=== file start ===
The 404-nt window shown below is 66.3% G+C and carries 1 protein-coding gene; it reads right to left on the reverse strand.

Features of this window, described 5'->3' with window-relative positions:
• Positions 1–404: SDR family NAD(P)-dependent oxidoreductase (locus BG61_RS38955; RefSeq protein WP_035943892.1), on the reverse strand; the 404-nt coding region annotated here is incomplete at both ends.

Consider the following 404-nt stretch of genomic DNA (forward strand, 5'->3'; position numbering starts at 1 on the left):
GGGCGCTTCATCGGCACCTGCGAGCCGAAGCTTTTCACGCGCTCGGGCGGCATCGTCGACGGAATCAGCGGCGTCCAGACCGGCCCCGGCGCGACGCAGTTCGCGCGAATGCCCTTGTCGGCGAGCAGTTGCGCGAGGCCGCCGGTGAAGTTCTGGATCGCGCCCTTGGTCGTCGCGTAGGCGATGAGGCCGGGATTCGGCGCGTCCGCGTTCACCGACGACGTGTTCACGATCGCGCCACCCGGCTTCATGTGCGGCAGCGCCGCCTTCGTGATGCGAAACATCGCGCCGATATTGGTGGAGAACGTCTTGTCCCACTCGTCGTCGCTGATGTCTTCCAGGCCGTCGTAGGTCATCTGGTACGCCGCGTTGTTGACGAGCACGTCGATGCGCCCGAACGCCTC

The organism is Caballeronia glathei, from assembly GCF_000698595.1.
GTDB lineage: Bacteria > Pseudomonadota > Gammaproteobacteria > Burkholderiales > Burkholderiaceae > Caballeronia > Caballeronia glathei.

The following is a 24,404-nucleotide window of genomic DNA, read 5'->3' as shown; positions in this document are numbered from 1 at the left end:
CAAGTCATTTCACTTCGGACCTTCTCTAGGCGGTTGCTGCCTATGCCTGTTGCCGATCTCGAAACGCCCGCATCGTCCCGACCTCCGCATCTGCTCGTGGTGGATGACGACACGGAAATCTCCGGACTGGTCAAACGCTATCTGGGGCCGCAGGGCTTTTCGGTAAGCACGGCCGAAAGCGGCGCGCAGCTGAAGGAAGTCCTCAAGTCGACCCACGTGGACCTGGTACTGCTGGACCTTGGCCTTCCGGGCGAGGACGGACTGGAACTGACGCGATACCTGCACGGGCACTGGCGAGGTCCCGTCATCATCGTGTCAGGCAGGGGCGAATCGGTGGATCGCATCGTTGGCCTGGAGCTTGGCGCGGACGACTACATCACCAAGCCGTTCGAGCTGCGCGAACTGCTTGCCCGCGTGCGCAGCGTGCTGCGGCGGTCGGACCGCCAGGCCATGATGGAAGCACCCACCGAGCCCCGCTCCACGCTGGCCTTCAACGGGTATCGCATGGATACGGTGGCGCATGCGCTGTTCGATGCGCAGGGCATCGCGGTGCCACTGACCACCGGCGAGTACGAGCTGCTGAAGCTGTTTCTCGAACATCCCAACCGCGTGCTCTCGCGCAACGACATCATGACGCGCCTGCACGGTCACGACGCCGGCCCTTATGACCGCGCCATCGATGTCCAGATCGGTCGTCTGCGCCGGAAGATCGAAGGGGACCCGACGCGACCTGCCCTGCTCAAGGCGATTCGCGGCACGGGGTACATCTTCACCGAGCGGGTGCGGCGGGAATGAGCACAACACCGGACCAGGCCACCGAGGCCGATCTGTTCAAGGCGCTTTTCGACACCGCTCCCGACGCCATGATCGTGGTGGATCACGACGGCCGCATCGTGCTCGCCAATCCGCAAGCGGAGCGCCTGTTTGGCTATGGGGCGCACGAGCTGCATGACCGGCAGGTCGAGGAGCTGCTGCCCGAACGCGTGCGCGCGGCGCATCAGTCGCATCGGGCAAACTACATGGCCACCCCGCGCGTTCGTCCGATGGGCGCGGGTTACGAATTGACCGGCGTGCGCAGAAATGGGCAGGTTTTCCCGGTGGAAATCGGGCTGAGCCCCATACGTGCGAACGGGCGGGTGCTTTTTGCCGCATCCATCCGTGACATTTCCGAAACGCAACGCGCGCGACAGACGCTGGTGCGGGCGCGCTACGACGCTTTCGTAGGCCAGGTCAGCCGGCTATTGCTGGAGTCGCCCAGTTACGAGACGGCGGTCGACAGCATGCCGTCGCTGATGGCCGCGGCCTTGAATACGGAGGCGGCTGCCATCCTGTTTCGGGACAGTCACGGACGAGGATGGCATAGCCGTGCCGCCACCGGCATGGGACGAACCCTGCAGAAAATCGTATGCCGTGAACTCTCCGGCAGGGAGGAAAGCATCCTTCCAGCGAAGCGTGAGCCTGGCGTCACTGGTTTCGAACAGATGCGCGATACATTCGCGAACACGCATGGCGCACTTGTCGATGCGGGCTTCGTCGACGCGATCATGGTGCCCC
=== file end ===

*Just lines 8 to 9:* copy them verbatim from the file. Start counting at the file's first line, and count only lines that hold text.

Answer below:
The following is a 24,404-nucleotide window of genomic DNA, read 5'->3' as shown; positions in this document are numbered from 1 at the left end:
CAAGTCATTTCACTTCGGACCTTCTCTAGGCGGTTGCTGCCTATGCCTGTTGCCGATCTCGAAACGCCCGCATCGTCCCGACCTCCGCATCTGCTCGTGGTGGATGACGACACGGAAATCTCCGGACTGGTCAAACGCTATCTGGGGCCGCAGGGCTTTTCGGTAAGCACGGCCGAAAGCGGCGCGCAGCTGAAGGAAGTCCTCAAGTCGACCCACGTGGACCTGGTACTGCTGGACCTTGGCCTTCCGGGCGAGGACGGACTGGAACTGACGCGATACCTGCACGGGCACTGGCGAGGTCCCGTCATCATCGTGTCAGGCAGGGGCGAATCGGTGGATCGCATCGTTGGCCTGGAGCTTGGCGCGGACGACTACATCACCAAGCCGTTCGAGCTGCGCGAACTGCTTGCCCGCGTGCGCAGCGTGCTGCGGCGGTCGGACCGCCAGGCCATGATGGAAGCACCCACCGAGCCCCGCTCCACGCTGGCCTTCAACGGGTATCGCATGGATACGGTGGCGCATGCGCTGTTCGATGCGCAGGGCATCGCGGTGCCACTGACCACCGGCGAGTACGAGCTGCTGAAGCTGTTTCTCGAACATCCCAACCGCGTGCTCTCGCGCAACGACATCATGACGCGCCTGCACGGTCACGACGCCGGCCCTTATGACCGCGCCATCGATGTCCAGATCGGTCGTCTGCGCCGGAAGATCGAAGGGGACCCGACGCGACCTGCCCTGCTCAAGGCGATTCGCGGCACGGGGTACATCTTCACCGAGCGGGTGCGGCGGGAATGAGCACAACACCGGACCAGGCCACCGAGGCCGATCTGTTCAAGGCGCTTTTCGACACCGCTCCCGACGCCATGATCGTGGTGGATCACGACGGCCGCATCGTGCTCGCCAATCCGCAAGCGGAGCGCCTGTTTGGCTATGGGGCGCACGAGCTGCATGACCGGCAGGTCGAGGAGCTGCTGCCCGAACGCGTGCGCGCGGCGCATCAGTCGCATCGGGCAAACTACATGGCCACCCCGCGCGTTCGTCCGATGGGCGCGGGTTACGAATTGACCGGCGTGCGCAGAAATGGGCAGGTTTTCCCGGTGGAAATCGGGCTGAGCCCCATACGTGCGAACGGGCGGGTGCTTTTTGCCGCATCCATCCGTGACATTTCCGAAACGCAACGCGCGCGACAGACGCTGGTGCGGGCGCGCTACGACGCTTTCGTAGGCCAGGTCAGCCGGCTATTGCTGGAGTCGCCCAGTTACGAGACGGCGGTCGACAGCATGCCGTCGCTGATGGCCGCGGCCTTGAATACGGAGGCGGCTGCCATCCTGTTTCGGGACAGTCACGGACGAGGATGGCATAGCCGTGCCGCCACCGGCATGGGACGAACCCTGCAGAAAATCGTATGCCGTGAACTCTCCGGCAGGGAGGAAAGCATCCTTCCAGCGAAGCGTGAGCCTGGCGTCACTGGTTTCGAACAGATGCGCGATACATTCGCGAACACGCATGGCGCACTTGTCGATGCGGGCTTCGTCGACGCGATCATGGTGCCCC